As I watched the murder of crows sitting on the line above my house this evening, I got wondering where all of the collective nouns for animals (pod of whales, gaggle of geese, pride of lions) came from and why we need so many.

If sheep can be a flock, why can't whales, geese, lions, and crows?

  • Who murdered the poor crows? :-)
    – b.roth
    Aug 17 '10 at 16:53
  • I have plans. Oh yes, big big plans. Not only would it stop the incessant cawing, it would let me help a few people who need to to "eat crow." Aug 17 '10 at 18:10
  • Murder of crows, eh? Eerie. Never run into this feature of English before, but it's kinda fascinating (if bizarre); +1 for bringing it up.
    – Jonik
    Aug 19 '10 at 3:01

I very much doubt you there is a definitive answer for this.

Collective nouns became popular in the 14th and 15th century.

There are exhaustive lists. I suspect people considered it more artful and "proper", back in the day.

Animals in groups behave differently; the collective noun often hints at the behavior, formation or character of the group.

  • 3
    my favorite, an ugly of walruses :) Aug 17 '10 at 7:23
  • 7
    Inventing new ones is fun too: I had a friend who talked of "an overwhelming of teenagers"
    – Benjol
    Aug 17 '10 at 7:31
  • 7
    At my office, we speak of "a bewilderment of managers." Aug 17 '10 at 18:07
  • 1
    I'll go with artful, and as it's Halloween I'll add my own collective noun, "a fraid of ghosts":-)
    – ukayer
    Nov 1 '10 at 0:17
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    Not sure if you've heard of a 'flange of baboons'. Basically, it appeared on a British comedy show but has since been seen in the world - even in a scientific paper, with no hint of parody.
    – Dan Blows
    May 8 '11 at 11:40

Sometimes the collective noun gives you additional meaning or maybe some poetic beauty. But most of the time it doesn't really add much. Most people will understand the phrase "A flock of crows" completely and some people won't even know that they could say "a murder of crows". Then there's the connotation of the word "murder" which you may not even want.

One advantage to using the collective nouns is that the collective implies the type of animal, so if talking about lions and gazelles you could say "The gazelle was overtaken by the pride" and anyone who knows that lions are in a pride would understand what you are saying.


The situation is comparable to Chinese, where EVERY NOUN has a measure word. You don't say "two chopsticks", you say "two sticks of chopstick". In English we can say "two beers" but in Chinese you have to say "Two bottles of beer". However, there are lots of cases where a "proper" measure word can be replaced by a less proper one, or the generic measure word (ge 个). If you don't know the word for "small round thing" you can say "two ge marble" if you want two marbles. It's not 100% correct but people will understand and that's the important part.


It was lingual fun.

The trend developed in the middle of the 15th century and one of the first such lists occurs in The Bokys of Haukyng and Huntyng; and also of coot-armuris better known as Boke of Seynt Albans or The Book of St. Albans printed 1486.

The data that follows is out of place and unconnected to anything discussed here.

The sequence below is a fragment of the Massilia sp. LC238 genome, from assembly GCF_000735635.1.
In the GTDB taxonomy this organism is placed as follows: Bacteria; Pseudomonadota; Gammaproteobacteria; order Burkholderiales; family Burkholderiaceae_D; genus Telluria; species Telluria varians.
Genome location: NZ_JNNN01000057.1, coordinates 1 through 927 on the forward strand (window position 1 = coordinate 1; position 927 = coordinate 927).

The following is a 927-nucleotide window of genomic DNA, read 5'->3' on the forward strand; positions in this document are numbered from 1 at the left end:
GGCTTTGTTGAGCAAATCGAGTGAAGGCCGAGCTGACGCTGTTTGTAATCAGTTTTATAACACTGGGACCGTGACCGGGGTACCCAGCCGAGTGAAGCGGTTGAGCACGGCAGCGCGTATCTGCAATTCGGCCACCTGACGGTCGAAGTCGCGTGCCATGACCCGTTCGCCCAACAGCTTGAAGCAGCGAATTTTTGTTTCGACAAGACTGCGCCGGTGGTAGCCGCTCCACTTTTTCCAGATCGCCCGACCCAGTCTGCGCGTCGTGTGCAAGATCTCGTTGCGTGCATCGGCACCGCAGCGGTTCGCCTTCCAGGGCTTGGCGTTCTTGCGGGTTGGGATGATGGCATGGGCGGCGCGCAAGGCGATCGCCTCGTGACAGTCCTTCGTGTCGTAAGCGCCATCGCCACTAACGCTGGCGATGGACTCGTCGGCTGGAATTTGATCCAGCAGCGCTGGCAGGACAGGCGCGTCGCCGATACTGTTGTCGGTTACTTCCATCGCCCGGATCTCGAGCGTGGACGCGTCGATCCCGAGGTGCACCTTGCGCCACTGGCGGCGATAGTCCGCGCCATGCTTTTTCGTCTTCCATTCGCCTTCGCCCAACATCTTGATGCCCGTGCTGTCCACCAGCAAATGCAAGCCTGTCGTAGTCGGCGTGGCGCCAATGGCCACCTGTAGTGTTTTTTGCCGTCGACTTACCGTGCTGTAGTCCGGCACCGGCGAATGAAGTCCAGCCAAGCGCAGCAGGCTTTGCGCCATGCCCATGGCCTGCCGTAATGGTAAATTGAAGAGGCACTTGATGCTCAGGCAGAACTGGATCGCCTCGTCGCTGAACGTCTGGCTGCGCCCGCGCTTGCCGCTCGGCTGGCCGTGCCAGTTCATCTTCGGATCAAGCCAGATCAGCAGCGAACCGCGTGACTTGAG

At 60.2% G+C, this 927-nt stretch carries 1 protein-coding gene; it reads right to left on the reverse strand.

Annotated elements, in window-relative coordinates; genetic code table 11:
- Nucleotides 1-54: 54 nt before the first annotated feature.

That it also contains such entries as "a doctrine of doctors", "a disworship of Scots" and "a gaggle of women", "a sentence of judges" and "a fighting of beggars" shows that this was something people had fun with from the early days of the form.

It provides a form of idle learning; the pointlessness of knowing such collective nouns is where the charm lies. It is telling that such uses largely died away, but made a revival in the 19th century.

Likely they originated in the earlier distinctions of e.g. using flock for sheep and goats but herd for cattle and deer, and was then taken to further lengths.

  • Evidence supporting the "it was just for fun" hypothesis: This person interviewed a whole bunch of biologists and asked them if they use terms of venery, and most of them gave variations of "no, I don't" as an answer. The only exception was "Wombats do not form groups in the wild" - which is an even stronger "no," in my book.
    – Kevin
    Dec 1 '20 at 19:52

Wikipedia suggests that the terms derive from Medieval hunting terms. The source cited is An Exaltation of Larks.

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    Right - I own "An Exaltation of Larks" and it's well worth having. These terms of venery, as they're known, often have dual forms (in some, not all cases).
    – The Raven
    Feb 22 '11 at 21:20

If you really want to understand the naming of animal groups, it might help to classify the types or origins of classification terms. There are words that have simply been borrowed from the past (e.g. an exaltation of larks) or from a particular language, dialect or regional speech. These are often popular among poets.

There are other words that are more commonly used. For example, most people would describe a group of larks as a "flock," not an "exaltation."

Scientists may use still other words.

Some of the most common collective words that I'm aware of are "herd" (generally applied to ungulates, or hoofed mammals), "flock" (of birds) and "school" (generally applied to aquatic animals, especially fishes).

P.S. The term "flock" can indeed be applied to geese and crows.

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